Medical Emergencies

First Aid Kit

It is good practice to always have a First Aid Kit available when going to the apiary. The items this should contain can be found at the bottom of this page.


If stung immediately scrape across the sting with a fingernail or hive tool. Squeezing or trying to pick it out will make it much worse. The quicker you are the less serious will be the sting. Apply antihistamine cream immediately.

Anaphylactic Shock

This is a life-threatening emergency and needs to be dealt with immediately. The signs to look out for are:

  • Skin pale, cool, and clammy
  • Rapidly developing a blotchy rash
  • Breathing shallow – gasping for air
  • Dizziness
  • Pulse weak and rapid
  • Itching or swelling in areas other than the site of the sting
  • Tightness in the chest
  • Nausea and often vomiting
  • Unconsciousness or cardiac arrest


Remove the victim away from danger of further bee stings. Do not remove their hood until well away from the bees and it is safe to do so. Also be aware that when a person is on the ground, the veil often falls against the face. Insure that the veil is not resting against the face and that the bees can’t sting through the veil.

Call  999 or 112 and give exact details of location and nature of the emergency.
It is always a good idea to have the Eircode of the Apiary to allow the emergency services to get there rapidly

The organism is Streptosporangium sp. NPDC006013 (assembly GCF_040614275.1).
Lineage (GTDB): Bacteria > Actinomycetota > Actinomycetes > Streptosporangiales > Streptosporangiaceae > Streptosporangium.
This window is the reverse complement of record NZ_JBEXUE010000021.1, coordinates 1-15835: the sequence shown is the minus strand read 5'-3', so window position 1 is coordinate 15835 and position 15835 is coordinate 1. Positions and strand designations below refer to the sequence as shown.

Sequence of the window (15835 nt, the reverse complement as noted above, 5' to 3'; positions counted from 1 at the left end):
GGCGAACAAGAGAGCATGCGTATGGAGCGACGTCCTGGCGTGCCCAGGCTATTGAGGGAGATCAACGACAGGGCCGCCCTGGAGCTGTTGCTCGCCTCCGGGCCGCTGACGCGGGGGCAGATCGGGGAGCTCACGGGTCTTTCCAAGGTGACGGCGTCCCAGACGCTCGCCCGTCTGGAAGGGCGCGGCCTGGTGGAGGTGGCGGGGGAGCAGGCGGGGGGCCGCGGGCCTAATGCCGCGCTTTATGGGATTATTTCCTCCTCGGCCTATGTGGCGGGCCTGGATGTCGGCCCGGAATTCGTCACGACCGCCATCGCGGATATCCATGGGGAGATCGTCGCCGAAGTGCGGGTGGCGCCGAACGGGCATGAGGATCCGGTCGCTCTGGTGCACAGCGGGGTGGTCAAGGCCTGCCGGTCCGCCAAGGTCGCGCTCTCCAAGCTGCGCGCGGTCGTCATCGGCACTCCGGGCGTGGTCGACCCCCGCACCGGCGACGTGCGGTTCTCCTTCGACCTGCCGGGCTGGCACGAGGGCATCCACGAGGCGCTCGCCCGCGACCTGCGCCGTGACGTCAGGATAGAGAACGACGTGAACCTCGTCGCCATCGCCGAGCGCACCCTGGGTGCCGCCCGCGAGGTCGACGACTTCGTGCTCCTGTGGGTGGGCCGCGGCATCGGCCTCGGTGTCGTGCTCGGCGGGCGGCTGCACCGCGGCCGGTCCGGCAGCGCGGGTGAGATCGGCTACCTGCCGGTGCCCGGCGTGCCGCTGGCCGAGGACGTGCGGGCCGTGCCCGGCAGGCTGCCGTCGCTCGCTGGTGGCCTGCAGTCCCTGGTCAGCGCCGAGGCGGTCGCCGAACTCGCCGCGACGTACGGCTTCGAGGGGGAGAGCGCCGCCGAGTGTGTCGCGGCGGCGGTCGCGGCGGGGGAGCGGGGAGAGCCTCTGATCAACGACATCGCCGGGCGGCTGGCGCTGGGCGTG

• Lay the victim down.
  • Insulate but don’t heat.
  • Offer plenty of reassurance and don’t leave them.
  • Only move them to get out of the danger area.
  • Offer nothing to drink or smoke.
  • Ithe f patient becomes unresponsive, check airway and place in recovery position.
  • Monitor breathing until paramedics arrive.
  • These reactions may be reversed by administering epinephrine (adrenaline) in the form of EpiPen or Jext.
  • Please be aware that an EpiPen contains epinephrine and should be self-administered.
  • If you are not a doctor, or a trained paramedic, you should make this clear before administering an
  • EpiPen to another person at their request.
    The injection can be administered through clothing if the risk of being stung is too great.

See video on how to use epipen by following this link.

Standard First Aid Kit – Contents

  • Conforming Bandage 7cm*2 for use as a Cover Bandage
  • Conforming Bandage 5cm*2 for use as a Cover Bandage
  • No 3 Ambulance Dressing*1 for use as a Pressure Bandage
  • No 9 Standard Dressing*1 for use as a Pressure Dressing
  • No 8 Standard Dressing*1 for use as a Pressure Dressing
  • No 7 Finger Dressing*2 for use as a Pressure Dressing
  • No 16 Eye Pad*1 for use as eye dressing
  • Plaster Pack 20*1 for small wounds cover
  • Burn Jel 60ml*1 fir use on Surface Burns
  • Burn Jel Dressing 10/10cm*1 for Burns/Scalds
  • Triangular Bandage*2 for use as Slings
  • Wound Cleaning Tissues*10 for Wound Cleaning
  • Eye Wash 20ml Pods*2 for Eye Irrigation
  • Medporex Dressing 6cm*2 for use as a wound Cover
  • Crepe Bandage 5cm*2 for use as a pressure Bandage
  • Adhesive Tape 2.5cm*1 for Retaining Tape
  • Nitrile Gloves Pair*2 for Self Protection
  • Scissors/Forceps/Safety Pins*1
  • Gauze Swabs 7.5cm/5cm  5Pk*1 for Wound Cover
  • Disposable Ice Pack*1 for Soft Tissue Injury